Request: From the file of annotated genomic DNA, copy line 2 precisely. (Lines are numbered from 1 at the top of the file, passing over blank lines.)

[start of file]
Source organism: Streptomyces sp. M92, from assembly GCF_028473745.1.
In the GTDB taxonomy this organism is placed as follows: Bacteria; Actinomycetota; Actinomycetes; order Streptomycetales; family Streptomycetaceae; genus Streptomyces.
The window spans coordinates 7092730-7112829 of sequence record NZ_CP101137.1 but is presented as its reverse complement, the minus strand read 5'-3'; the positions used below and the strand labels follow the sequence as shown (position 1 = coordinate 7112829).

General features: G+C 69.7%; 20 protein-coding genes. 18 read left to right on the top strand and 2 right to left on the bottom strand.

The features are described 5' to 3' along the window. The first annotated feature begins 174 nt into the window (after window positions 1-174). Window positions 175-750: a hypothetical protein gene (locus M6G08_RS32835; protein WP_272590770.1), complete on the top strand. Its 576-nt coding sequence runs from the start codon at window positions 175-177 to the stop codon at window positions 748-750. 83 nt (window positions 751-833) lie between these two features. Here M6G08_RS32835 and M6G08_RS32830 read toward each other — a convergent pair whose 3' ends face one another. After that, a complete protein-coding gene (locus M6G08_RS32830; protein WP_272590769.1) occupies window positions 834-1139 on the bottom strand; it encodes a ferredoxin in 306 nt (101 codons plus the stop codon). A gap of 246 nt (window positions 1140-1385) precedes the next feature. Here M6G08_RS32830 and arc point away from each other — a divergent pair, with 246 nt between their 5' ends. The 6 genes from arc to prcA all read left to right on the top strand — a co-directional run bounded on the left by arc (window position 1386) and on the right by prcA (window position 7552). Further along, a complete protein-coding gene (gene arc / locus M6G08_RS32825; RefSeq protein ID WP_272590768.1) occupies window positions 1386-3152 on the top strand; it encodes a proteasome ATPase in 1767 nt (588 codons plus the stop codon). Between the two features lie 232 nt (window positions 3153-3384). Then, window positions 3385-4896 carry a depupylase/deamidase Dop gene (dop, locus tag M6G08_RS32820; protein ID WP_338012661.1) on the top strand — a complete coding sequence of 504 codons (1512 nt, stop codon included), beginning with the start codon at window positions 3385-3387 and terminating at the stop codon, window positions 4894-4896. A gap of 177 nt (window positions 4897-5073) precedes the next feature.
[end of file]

In the GTDB taxonomy this organism is placed as follows: Bacteria; Actinomycetota; Actinomycetes; order Streptomycetales; family Streptomycetaceae; genus Streptomyces.